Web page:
The Liberty Gazette
December 3, 2013Ely Air Lines
By Mike Ely and Linda Street-Ely
Linda: The boy filled his glass jar with gasoline, hopped back on his bike, lawn mower in tow, and peddled out in search of tall grassy yards. Gas was 25 cents a gallon and for an enterprising young man, money could be made if he was willing to look and work for it.
The filling station owner had taken notice of the youngster and offered him a job. Jim had long admired the men who stood at the station’s pump island with their pressed uniforms, tire gauges in their shirt pockets and smiles on their faces, and accepted the job, thinking of the respect he would earn when he quickly serviced cars belonging to ladies like his mother, who often stopped in for gas.
Fast-forward six months, Jim proudly wearing his crisp uniform at the pump island. He’s worked his way up from cleaning hub-caps, vacuuming floors, washing windows, and stands like a sentinel surveying his domain one Sunday morning when his grandfather drives past on his way home from church.
An Austrian prisoner of war captured during WWI, his grandfather had been held in Crosby, Texas. After the war he saw opportunities here not available in Austria and declined the free trip back to Europe, eventually becoming a U.S. citizen.
Grandfather glanced at the boy sternly, driving on without waving back. Later that evening young Jim would begin to learn an important life lesson.
Grandfather: "What were you doing, and why were you not in church this morning?"
Jim: "Well, that’s my shift."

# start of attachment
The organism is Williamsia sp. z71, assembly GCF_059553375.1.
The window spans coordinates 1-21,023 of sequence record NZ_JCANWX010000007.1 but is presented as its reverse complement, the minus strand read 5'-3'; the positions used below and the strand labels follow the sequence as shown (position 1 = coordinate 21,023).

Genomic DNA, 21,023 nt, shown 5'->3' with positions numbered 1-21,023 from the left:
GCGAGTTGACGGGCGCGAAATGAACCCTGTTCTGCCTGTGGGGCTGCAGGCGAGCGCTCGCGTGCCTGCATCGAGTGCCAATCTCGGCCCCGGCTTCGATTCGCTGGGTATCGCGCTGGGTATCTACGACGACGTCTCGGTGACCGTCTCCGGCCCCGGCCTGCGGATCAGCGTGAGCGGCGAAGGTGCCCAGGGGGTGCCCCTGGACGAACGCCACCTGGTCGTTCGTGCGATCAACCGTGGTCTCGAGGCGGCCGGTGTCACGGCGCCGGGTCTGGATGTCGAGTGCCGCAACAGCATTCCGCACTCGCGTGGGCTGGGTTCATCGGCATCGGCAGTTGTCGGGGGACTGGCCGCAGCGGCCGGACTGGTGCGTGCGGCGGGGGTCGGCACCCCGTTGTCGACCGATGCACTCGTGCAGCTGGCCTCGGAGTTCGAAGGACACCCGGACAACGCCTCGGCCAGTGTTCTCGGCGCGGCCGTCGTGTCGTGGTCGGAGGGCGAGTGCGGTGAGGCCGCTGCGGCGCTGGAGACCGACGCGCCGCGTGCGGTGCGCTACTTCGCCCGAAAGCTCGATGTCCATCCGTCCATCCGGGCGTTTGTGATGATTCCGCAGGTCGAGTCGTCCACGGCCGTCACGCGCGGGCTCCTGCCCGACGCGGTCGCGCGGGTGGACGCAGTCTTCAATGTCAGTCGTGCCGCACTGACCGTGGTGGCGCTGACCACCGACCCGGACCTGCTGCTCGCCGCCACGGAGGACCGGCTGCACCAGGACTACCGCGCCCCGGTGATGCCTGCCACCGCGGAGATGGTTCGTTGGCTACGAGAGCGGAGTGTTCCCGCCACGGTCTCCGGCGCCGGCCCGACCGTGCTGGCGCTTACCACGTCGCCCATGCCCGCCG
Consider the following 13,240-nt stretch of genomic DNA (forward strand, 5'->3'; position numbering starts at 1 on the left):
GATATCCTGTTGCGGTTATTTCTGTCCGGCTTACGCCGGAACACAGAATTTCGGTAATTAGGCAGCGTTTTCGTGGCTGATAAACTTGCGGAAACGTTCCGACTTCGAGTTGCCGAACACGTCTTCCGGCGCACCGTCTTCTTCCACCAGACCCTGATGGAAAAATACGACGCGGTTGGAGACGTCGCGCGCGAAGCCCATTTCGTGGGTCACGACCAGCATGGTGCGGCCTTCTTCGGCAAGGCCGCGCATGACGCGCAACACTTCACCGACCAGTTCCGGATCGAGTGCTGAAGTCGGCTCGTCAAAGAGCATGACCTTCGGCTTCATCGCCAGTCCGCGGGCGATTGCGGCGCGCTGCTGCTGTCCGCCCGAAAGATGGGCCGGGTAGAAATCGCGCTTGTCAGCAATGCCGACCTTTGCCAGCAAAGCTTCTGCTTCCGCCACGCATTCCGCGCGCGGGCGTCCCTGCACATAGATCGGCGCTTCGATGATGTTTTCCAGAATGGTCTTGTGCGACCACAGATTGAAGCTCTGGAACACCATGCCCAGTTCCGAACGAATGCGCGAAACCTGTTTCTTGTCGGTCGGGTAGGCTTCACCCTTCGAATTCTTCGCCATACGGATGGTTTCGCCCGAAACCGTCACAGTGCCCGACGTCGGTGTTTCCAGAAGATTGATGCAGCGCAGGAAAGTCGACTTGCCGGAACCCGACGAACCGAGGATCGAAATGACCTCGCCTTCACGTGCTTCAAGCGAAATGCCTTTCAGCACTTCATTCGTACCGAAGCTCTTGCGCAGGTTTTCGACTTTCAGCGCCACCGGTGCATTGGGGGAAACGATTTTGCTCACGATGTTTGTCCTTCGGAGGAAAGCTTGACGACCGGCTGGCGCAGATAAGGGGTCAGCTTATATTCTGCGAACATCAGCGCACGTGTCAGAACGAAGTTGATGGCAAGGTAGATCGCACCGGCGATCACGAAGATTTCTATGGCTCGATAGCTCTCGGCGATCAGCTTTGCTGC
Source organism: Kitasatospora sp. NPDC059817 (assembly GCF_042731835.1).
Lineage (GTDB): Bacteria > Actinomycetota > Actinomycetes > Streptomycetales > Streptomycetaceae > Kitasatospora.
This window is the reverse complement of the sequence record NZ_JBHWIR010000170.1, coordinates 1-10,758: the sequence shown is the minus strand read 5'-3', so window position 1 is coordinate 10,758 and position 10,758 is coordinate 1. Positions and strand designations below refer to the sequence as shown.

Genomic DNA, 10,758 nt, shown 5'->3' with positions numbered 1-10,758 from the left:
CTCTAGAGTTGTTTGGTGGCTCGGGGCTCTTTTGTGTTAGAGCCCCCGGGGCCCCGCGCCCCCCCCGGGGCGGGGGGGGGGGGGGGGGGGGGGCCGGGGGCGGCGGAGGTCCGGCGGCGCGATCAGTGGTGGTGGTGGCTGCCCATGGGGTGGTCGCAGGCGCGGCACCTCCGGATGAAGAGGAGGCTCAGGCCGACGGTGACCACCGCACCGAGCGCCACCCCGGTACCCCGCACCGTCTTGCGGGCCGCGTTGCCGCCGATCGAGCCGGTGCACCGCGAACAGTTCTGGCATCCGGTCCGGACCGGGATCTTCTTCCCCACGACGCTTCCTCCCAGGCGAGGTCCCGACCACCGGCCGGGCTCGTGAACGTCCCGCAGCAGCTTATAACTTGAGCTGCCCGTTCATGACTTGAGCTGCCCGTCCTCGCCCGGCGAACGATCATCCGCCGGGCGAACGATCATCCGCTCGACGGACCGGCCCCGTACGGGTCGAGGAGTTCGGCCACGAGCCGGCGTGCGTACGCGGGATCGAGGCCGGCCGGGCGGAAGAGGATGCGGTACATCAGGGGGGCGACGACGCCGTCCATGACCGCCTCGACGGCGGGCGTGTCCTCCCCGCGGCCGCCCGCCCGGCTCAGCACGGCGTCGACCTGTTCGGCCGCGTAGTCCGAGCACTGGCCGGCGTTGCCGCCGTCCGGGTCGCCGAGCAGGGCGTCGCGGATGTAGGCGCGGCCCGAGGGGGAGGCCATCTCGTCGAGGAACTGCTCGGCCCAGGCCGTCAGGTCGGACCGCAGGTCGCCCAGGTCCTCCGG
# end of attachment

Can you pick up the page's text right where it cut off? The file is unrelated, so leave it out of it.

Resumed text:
No matter what the image he thought he’d built for himself, Jim was encouraged to do better – by God’s standards.
"Come to my shop and you can work every day after school and not miss church on Sunday," offered his grandfather.
Although the new job didn’t seem to have the same prestige, this place full of machines was fascinating. Jim started at the bottom, pushing a broom; soon the other men working there began showing him how to run the machines, entrusting him with work, but the customers weren’t convinced yet of the kid’s abilities.
When the men left on vacation or hunting trips and customer orders began to stack up, Jim decided he would fill them on his own. This meant he had to teach himself to type so he could create invoices as though he had turned the work over to the machinists. The customers never knew differently and Jim kept quiet and before long was a journeyman machinist.
Mike: Our friend learned to fly at a young age, the son of a flight instructor/airplane mechanic. His mom would drop him off at the airport after school and he’d climb the fence, pull a friend’s Piper Cub out of a hangar and go flying, then fill it back up and push it back in the hangar.
Jim Kubik was called to duty to serve our country as a medic, earning the right to be awarded credentials as a Physician’s Assistant, but he couldn’t wait to get back to the shop and the craftsmanship of making something out of a lump of steel. A humble man who probably wouldn’t want us to say how impressed we are with Baytown Ace Industrial, the business he’s built with faith and hard work, was that same young man who listened to his grandfather and set his priorities straight. He’s the one who holds court during Saturday morning breakfast gatherings of aviators in Baytown, and with his somewhat low-key exterior entertains us all with his many funny stories.